“Over time, this material floating in the oceans breaks into tiny pieces. It’s ingested along with plankton by aquatic animals,” Sharma emailed me.
The material in plastic shopping bags has been detected in the oceans near both the north and south poles. It’s also a problem in the Great Lakes. Because the plastic apparently takes centuries to fully degrade in nature, the issues that the bags pose are long term.
But Sharma and his colleagues have an alternative use for the bags. Once the plastic is broken down anaerobically in a lab, it yields a variety of useful chemicals including solvents, engine oils, gasoline and natural gas. The bulk of the material produced is an alternative diesel fuel — one that Sharma and his co-workers found to be a good blending component for regular diesel.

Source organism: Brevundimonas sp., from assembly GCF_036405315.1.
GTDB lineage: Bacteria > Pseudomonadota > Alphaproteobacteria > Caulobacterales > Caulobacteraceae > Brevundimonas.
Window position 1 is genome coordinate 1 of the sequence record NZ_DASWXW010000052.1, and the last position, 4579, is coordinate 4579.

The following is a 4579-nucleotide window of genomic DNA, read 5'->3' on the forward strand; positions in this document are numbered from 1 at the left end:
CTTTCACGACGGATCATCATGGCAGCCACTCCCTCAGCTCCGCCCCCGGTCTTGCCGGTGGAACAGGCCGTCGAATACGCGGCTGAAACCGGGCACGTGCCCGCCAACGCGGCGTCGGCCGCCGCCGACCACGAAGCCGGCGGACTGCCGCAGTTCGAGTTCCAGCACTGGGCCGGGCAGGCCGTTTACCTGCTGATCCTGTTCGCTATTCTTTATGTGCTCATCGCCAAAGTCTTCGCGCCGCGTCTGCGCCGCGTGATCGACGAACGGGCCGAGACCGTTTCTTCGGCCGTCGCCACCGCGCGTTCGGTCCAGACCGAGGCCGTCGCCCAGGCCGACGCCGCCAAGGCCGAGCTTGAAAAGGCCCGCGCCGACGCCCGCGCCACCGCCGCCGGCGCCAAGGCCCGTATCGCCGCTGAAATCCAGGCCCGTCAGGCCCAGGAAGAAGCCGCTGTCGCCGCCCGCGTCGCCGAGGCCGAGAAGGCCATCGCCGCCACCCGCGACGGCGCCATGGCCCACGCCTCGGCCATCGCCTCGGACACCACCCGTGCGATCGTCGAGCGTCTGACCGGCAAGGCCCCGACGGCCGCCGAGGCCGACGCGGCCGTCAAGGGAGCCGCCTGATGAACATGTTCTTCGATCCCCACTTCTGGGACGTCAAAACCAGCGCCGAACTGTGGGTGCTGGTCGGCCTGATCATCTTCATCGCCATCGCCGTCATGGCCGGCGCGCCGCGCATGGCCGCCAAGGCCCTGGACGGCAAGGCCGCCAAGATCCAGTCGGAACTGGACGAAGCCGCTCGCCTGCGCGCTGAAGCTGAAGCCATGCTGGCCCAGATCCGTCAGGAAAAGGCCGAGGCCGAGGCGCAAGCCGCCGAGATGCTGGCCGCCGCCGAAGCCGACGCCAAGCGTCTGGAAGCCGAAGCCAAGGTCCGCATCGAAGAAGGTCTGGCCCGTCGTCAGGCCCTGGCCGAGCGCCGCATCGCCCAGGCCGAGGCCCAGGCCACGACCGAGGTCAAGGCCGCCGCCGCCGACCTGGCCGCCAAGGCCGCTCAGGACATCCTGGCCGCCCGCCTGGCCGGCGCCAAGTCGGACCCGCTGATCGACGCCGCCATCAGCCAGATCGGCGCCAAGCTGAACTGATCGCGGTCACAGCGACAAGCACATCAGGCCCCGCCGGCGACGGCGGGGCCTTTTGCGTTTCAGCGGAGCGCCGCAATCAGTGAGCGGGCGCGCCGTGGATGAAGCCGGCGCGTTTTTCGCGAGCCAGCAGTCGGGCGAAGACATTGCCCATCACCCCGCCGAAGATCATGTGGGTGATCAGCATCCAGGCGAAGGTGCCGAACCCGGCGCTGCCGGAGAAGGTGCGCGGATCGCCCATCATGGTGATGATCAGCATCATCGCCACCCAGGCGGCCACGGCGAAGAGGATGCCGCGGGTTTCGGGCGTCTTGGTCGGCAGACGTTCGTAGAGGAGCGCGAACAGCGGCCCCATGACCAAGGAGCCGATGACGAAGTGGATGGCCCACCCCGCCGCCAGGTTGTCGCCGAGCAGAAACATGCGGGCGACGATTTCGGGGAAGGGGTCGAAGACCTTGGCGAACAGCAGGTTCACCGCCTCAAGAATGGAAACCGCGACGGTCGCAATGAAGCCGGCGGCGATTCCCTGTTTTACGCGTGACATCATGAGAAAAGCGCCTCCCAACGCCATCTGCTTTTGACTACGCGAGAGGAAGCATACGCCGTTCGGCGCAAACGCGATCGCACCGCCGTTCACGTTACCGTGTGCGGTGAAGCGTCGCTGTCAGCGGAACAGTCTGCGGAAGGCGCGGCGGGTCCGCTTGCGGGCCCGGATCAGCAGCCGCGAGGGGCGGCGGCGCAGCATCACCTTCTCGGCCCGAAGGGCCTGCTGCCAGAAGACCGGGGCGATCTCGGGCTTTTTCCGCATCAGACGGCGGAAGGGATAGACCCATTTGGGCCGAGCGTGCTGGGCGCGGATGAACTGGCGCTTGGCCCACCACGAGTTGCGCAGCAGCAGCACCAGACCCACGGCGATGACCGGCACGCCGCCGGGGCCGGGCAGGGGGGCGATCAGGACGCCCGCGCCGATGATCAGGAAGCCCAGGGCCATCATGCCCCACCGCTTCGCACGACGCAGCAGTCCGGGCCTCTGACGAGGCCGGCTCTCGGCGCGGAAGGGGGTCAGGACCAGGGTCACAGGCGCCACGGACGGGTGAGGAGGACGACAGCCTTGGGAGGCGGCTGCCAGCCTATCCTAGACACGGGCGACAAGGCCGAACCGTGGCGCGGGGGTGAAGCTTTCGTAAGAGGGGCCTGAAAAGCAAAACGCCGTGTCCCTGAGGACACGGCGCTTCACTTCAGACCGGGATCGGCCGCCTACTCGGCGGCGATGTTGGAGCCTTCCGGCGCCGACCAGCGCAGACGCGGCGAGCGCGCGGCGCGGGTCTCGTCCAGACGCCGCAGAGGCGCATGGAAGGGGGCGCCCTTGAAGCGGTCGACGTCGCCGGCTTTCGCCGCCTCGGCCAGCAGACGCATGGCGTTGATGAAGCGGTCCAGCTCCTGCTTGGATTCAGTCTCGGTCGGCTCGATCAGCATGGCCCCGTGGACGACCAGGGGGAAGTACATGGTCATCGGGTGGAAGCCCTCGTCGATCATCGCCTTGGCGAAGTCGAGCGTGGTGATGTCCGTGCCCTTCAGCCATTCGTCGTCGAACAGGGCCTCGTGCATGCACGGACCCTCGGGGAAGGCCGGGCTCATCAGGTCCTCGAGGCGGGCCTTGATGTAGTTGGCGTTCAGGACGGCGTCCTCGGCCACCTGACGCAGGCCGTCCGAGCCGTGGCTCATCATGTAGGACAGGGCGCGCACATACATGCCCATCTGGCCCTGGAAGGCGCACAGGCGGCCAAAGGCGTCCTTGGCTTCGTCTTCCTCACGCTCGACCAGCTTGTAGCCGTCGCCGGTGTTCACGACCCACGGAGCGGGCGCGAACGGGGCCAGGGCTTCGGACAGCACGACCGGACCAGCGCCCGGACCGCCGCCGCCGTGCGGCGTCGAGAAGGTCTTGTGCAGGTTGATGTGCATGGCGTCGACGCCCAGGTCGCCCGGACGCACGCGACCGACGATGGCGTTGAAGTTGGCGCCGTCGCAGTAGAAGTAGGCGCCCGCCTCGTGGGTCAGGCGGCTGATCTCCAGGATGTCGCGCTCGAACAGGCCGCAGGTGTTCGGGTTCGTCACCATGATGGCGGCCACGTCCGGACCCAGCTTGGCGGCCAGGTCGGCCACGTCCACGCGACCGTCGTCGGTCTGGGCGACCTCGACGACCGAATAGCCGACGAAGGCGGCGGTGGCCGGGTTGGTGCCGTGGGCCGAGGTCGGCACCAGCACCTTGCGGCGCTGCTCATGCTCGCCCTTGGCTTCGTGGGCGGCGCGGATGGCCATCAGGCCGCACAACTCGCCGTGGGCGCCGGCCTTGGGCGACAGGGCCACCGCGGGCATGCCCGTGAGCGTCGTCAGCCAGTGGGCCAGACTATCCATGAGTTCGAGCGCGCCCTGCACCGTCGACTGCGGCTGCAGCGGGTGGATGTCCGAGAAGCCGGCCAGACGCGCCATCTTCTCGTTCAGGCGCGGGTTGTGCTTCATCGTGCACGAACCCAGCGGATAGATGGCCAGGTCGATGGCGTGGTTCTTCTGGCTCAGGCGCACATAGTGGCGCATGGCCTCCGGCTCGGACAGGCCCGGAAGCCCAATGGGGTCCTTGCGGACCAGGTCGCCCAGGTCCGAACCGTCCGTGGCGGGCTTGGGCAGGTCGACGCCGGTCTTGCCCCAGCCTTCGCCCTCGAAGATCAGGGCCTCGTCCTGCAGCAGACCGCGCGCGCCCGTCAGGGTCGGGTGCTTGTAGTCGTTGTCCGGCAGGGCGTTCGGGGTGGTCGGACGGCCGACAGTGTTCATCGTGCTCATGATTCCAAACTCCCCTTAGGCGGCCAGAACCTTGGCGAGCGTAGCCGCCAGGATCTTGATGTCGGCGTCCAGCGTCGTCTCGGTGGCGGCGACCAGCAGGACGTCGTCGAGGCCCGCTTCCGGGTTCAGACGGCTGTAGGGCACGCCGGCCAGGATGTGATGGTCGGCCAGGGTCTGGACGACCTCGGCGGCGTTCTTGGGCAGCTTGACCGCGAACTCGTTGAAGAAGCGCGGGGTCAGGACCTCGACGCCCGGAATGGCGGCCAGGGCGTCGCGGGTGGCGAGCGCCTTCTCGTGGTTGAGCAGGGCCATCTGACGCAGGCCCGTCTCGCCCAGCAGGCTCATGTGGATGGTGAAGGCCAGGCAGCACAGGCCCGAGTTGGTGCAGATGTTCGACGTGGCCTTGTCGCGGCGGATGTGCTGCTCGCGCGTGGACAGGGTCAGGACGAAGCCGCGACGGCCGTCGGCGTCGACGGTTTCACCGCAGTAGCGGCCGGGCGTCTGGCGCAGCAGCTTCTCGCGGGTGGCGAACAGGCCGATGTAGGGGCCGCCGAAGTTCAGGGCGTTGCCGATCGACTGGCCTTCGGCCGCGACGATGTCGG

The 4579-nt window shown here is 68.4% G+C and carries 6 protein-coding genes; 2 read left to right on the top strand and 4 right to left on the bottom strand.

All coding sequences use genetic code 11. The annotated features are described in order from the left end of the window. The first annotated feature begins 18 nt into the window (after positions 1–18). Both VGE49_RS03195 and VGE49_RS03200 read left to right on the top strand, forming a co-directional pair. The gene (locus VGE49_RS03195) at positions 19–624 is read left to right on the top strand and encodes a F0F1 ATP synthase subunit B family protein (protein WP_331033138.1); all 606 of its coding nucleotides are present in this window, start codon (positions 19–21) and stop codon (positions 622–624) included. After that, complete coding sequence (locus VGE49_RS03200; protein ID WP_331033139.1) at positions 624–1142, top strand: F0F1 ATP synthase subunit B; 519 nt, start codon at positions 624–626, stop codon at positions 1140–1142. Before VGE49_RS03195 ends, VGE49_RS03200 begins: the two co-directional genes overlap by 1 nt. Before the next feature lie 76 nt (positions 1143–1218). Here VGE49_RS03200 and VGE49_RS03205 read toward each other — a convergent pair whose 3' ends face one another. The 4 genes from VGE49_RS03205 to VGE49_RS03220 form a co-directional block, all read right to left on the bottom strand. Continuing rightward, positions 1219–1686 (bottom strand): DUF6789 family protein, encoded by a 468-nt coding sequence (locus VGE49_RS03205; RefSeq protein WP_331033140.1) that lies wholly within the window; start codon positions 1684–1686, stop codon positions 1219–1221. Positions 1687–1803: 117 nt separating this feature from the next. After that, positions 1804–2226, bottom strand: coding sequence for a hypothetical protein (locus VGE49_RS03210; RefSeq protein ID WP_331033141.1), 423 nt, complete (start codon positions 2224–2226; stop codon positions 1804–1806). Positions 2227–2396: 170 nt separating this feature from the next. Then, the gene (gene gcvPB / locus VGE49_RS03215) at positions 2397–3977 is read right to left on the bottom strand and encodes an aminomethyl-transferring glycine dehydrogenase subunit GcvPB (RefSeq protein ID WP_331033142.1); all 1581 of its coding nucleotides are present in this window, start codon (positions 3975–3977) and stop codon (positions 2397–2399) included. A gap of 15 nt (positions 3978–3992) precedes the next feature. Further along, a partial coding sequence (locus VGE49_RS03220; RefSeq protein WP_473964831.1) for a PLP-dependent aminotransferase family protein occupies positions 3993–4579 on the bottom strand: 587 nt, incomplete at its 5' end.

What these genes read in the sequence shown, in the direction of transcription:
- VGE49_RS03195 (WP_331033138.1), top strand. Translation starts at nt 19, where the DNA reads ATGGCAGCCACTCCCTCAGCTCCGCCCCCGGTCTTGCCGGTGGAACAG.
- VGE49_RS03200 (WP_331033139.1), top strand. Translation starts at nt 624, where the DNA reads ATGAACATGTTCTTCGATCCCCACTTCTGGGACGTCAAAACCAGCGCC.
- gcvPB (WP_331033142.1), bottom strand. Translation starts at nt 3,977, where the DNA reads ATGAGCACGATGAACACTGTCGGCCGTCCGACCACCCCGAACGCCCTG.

“This approach can also be applied to other low value plastics as well,” Sharma wrote to me.
I’ve often thought that there’s no single solution for pollution problems. And while turning plastic bags into diesel may only work for some bags, it’s an interesting approach to getting rid of what otherwise would be trash — while producing a valuable commodity.
Dr. E. Kirsten Peters is the author of “Planet Rock Doc.” This column is a service of the College of Agricultural, Human and Natural Resource Sciences at Washington State University. Peters can be reached at rockdoc.wsu.edu and on Twitter @RockDocWSU.